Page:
That script will wait for the user to type in their name (or any other input, for that matter) and use it as the variable $name. Pretty simple, yeah? Let’s put all this together into a script that might be useful. Let’s say you want to have a script that will back up a directory you specify on the command line to a remote host:
That script will read in the input from the command line and substitute it as the destination directory at the target system, as well as the local directory that will be synced. It might look a bit complex as a final script, but each of the bits that you need to know to put it together are pretty simple. A little trial and error and you’ll be creating useful scripts of your own.
Of course, this is just scraping the surface of bash scripting. If you’re interested in learning more, be sure to check out the Bash Guide for Beginners.
A script module is any valid PowerShell script saved in a .psm1 extension. This extension allows the PowerShell engine to use rules and module cmdlets on your file. Most of these capabilities are there to help you install your code on other systems, as well as manage scoping. You can also use a module manifest file, which describes more complex installations and solutions.
Writing a PowerShell script module
To create a script module, save a valid PowerShell script to a .psm1 file. The script and the directory where it’s stored must use the same name. For example, a script named MyPsScript.psm1 is stored in a directory named MyPsScript .
The module’s directory needs to be in a path specified in $env:PSModulePath . The module’s directory can contain any resources that are needed to run the script, and a module manifest file that describes to PowerShell how your module works.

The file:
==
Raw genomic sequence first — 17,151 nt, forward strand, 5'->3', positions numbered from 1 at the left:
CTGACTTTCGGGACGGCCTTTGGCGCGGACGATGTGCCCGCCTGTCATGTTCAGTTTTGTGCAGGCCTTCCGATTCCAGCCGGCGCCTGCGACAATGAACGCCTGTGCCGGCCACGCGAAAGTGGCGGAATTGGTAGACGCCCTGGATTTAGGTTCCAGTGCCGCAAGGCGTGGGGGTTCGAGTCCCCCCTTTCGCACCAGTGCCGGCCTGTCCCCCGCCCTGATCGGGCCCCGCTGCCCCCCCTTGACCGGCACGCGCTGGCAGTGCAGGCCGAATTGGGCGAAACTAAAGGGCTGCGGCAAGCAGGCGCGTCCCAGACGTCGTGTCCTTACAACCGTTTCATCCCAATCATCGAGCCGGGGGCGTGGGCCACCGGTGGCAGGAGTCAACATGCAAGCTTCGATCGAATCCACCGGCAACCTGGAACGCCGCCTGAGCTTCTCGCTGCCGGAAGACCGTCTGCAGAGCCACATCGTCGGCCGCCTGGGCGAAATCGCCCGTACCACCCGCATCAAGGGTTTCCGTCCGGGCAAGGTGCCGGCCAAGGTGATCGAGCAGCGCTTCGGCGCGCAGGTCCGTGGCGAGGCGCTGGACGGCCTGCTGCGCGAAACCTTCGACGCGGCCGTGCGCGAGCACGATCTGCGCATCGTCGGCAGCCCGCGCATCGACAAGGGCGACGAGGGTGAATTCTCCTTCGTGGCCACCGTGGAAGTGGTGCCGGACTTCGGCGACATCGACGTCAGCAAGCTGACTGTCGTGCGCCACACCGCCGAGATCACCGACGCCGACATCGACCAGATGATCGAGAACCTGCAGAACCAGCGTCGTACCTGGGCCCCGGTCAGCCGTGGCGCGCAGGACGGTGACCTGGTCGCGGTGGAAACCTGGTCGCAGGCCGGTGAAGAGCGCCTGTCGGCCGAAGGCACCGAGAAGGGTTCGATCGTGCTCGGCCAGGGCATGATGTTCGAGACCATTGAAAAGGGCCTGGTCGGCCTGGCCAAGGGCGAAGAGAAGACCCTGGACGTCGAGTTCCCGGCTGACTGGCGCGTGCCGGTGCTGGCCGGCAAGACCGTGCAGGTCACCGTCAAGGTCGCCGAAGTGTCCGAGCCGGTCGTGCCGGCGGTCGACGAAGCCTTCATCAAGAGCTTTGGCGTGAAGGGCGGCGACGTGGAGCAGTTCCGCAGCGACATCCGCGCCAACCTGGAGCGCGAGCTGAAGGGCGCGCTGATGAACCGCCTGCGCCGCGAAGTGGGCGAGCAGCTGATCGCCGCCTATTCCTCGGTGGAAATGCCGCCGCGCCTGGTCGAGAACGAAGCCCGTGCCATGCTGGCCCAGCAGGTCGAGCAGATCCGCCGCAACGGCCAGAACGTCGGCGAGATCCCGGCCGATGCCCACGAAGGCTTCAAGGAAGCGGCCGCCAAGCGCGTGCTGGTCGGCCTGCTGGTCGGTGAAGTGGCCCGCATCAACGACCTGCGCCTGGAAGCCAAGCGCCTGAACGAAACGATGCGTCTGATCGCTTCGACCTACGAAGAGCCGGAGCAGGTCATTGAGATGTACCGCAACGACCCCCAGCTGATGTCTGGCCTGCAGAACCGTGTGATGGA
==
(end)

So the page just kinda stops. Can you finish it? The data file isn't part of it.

Create a basic PowerShell module
The following steps describe how to create a PowerShell module.
Save a PowerShell script with a .psm1 extension. Use the same name for the script and the directory where the script is saved.
Saving a script with the .psm1 extension means that you can use the module cmdlets, such as Import-Module. The module cmdlets exist primarily so that you can import and export your code onto other user’s systems. The alternate solution would be to load your code on other systems and then dot-source it into active memory, which isn’t a scalable solution. For more information, see Understanding a Windows PowerShell Module. By default, when users import your .psm1 file, all functions in your script are accessible, but variables aren’t.
An example PowerShell script, entitled Show-Calendar , is available at the end of this article.
To control user access to certain functions or variables, call Export-ModuleMember at the end of your script.
The example code at the bottom of the article has only one function, which by default would be exposed. However, it’s recommended you explicitly call out which functions you wish to expose, as described in the following code:
You can restrict what’s imported using a module manifest. For more information, see Importing a PowerShell Module and How to Write a PowerShell Module Manifest.
If you have modules that your own module needs to load, you can use Import-Module , at the top of your module.
The Import-Module cmdlet imports a targeted module onto a system, and can be used at a later point in the procedure to install your own module. The sample code at the bottom of this article doesn’t use any import modules. But if it did, they would be listed at the top of the file, as shown in the following code:
To describe your module to the PowerShell Help system, you can either use standard help comments inside the file, or create an additional Help file.
The code sample at the bottom of this article includes the help information in the comments. You could also write expanded XML files that contain additional help content. For more information, see Writing Help for Windows PowerShell Modules.
If you have additional modules, XML files, or other content you want to package with your module, you can use a module manifest.
A module manifest is a file that contains the names of other modules, directory layouts, versioning numbers, author data, and other pieces of information. PowerShell uses the module manifest file to organize and deploy your solution. For more information, see How to write a PowerShell module manifest.
To install and run your module, save the module to one of the appropriate PowerShell paths, and use Import-Module .